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I'm Not Sure I Want to Retire Early. but I'm Doing These 3 Things to Hopefully Have the Option

I know a lot of people who are eager to retire early. And frankly, a lot of them are people who don't particularly enjoy their jobs.

I, however, happen to really like what I do. And because I'm self-employed, I have more flexibility than some of my friends with salaried jobs. This means that in the future, should I decide that I want to cut down on hours, that option could exist.

Because of this, early retirement is not in my plans. If anything, I'd like to retire on the later side, or perhaps never fully retire at all.

Not only do I enjoy my work, but I'm someone who tends to get bored pretty easily. This isn't to say that I can't have a lazy day at home here and there filled with nothing but classic movies and a good book. But I can't imagine myself doing that day in, day out. As such, I'm not making any plans to wrap up my career before I have to.

But even though I don't particularly want to retire early, I still think it's a good idea to leave that option on the table. Here's how I'm keeping it open.

1. Maxing out my solo 401(k)

Since I'm self-employed, I get the option to contribute to a solo 401(k). These 401(k)s come with much higher contribution limits than the 401(k) plans offered by employers to salaried workers.

I make a point to contribute the maximum amount I'm allowed to my solo 401(k) with the goal of accumulating a nice balance. And as an added bonus, that account helps me shield some earnings from taxes.

2. Funding an HSA and leaving it alone

I know that a big barrier to early retirement is healthcare. It's hard to cover healthcare expenses before you're eligible for Medicare. Heck, it's hard to cover medical expenses once you're on Medicare.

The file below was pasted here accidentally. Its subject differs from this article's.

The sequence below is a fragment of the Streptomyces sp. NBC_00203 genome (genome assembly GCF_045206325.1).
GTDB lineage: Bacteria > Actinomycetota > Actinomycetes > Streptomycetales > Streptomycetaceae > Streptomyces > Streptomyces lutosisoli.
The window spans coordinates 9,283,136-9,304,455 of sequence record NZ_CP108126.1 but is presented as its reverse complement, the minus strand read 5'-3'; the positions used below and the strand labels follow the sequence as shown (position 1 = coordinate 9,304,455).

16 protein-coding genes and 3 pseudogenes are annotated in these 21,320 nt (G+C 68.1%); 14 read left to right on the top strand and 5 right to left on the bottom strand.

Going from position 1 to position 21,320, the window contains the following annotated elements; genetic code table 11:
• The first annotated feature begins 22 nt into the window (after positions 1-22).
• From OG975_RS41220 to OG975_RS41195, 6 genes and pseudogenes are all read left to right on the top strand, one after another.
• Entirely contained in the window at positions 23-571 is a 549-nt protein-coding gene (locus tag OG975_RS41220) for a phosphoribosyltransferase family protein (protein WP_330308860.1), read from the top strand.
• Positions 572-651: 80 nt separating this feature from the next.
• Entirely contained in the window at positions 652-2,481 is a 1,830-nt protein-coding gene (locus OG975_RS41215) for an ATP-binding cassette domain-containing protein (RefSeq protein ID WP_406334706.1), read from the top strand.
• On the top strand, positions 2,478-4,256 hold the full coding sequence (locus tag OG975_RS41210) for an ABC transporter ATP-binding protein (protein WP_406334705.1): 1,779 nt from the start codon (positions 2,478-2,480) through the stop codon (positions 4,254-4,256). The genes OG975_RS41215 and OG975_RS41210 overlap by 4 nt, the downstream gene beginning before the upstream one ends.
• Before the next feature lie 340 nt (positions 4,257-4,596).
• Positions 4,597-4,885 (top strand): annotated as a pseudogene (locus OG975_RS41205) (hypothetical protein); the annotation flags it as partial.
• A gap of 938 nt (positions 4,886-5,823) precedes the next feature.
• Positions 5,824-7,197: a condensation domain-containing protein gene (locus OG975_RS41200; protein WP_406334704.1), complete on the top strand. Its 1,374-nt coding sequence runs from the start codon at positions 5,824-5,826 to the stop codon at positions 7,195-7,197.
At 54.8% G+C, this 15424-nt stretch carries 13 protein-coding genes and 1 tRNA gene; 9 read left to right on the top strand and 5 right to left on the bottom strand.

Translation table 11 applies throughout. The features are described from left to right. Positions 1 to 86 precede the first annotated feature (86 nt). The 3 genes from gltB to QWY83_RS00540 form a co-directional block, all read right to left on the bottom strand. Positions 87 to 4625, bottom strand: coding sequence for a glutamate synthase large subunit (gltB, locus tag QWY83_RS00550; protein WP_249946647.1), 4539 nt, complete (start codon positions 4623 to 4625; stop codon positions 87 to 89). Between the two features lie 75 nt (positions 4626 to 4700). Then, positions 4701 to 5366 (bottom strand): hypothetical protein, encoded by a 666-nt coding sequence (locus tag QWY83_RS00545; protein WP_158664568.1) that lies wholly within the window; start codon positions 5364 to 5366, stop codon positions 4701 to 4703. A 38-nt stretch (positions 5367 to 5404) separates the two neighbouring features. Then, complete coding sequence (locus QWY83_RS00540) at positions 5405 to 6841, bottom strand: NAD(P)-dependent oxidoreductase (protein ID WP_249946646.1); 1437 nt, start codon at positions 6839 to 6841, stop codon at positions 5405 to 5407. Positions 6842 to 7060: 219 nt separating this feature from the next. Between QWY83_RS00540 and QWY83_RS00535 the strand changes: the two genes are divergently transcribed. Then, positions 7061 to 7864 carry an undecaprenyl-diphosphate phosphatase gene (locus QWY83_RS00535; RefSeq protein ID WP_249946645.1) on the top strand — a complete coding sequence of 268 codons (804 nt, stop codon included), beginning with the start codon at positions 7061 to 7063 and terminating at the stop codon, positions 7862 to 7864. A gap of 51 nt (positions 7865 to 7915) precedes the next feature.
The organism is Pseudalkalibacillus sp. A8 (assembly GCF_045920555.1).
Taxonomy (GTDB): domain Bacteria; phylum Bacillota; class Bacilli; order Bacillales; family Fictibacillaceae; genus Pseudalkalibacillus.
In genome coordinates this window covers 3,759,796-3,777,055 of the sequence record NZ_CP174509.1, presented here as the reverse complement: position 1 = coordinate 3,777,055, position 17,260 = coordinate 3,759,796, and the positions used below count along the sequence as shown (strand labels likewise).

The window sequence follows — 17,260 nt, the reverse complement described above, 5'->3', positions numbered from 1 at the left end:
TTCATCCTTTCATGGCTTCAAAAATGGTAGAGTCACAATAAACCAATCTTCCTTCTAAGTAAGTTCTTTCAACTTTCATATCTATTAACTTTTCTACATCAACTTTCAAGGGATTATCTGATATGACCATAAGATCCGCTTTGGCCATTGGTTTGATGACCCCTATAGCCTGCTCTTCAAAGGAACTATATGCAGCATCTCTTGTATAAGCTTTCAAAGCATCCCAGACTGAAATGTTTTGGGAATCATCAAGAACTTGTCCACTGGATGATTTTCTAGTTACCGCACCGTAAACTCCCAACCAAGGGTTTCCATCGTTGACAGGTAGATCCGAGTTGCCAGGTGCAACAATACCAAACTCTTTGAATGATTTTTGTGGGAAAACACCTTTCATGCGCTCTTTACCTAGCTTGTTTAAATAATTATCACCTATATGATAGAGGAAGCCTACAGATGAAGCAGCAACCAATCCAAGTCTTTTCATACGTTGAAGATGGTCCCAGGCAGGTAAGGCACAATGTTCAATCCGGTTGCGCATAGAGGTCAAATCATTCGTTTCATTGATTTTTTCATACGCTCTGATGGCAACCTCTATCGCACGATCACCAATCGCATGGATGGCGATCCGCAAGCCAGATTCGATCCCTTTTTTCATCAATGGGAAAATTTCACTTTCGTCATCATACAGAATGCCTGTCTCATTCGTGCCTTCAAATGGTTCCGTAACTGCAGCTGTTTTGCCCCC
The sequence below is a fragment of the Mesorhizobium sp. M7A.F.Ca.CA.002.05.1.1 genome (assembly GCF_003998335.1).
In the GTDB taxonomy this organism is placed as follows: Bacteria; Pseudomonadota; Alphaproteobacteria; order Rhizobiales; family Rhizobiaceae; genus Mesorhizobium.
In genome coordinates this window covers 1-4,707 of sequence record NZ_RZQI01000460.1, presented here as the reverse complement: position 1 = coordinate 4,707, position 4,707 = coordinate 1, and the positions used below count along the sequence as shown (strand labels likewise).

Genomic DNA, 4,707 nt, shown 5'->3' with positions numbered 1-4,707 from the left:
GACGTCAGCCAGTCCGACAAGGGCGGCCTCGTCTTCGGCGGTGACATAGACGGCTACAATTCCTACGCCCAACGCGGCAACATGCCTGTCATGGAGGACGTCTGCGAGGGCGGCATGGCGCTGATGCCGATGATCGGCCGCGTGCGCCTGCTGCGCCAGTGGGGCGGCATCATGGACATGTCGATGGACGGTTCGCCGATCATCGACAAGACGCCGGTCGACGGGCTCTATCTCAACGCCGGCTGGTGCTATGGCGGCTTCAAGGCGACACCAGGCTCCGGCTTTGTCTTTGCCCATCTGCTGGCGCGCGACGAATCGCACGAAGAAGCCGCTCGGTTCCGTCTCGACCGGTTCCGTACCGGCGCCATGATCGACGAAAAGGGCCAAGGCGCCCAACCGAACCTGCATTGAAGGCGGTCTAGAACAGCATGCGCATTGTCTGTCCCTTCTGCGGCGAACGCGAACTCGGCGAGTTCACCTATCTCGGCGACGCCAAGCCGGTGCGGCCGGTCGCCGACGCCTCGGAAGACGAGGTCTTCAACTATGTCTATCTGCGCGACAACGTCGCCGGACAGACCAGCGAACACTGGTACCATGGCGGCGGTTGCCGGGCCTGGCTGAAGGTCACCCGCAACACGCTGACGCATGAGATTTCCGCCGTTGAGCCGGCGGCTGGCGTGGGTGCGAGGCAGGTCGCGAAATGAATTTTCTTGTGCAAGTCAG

That's why I make a point to max out an HSA these days. But that's not all -- I also don't touch that balance even as medical costs arise. Instead, I pay those out of my income or savings if I have to.

HSAs let you invest your unused balance, and investment gains are tax-free. My goal is to leave my HSA untapped as long as possible so it's easier to pay healthcare expenses later in life, and that might extend to a hypothetical early retirement.

3. Investing in a regular brokerage account

Even though I'm not aiming to retire early, I think it's important to have access to some of your long-term savings whenever you might need it. My solo 401(k) restricts me from taking withdrawals prior to age 59 1/2. If I tap my balance before that age, I risk a costly 10% early withdrawal penalty that I'd really rather not pay.

As such, I do keep some long-term assets in a regular brokerage account. I don't get any tax benefit from that account, but that's OK. Instead, I get flexibility.

You might think that early retirement is something you don't want. And trust me, I get it. But you never know when you might change your mind. And you also never know when you might be forced to retire sooner than planned. So it's a good idea to try to save as much as you can in various accounts so you're able to afford an early retirement, no matter your reason for taking one. And it's also smart to keep some of your money unrestricted, just in case.

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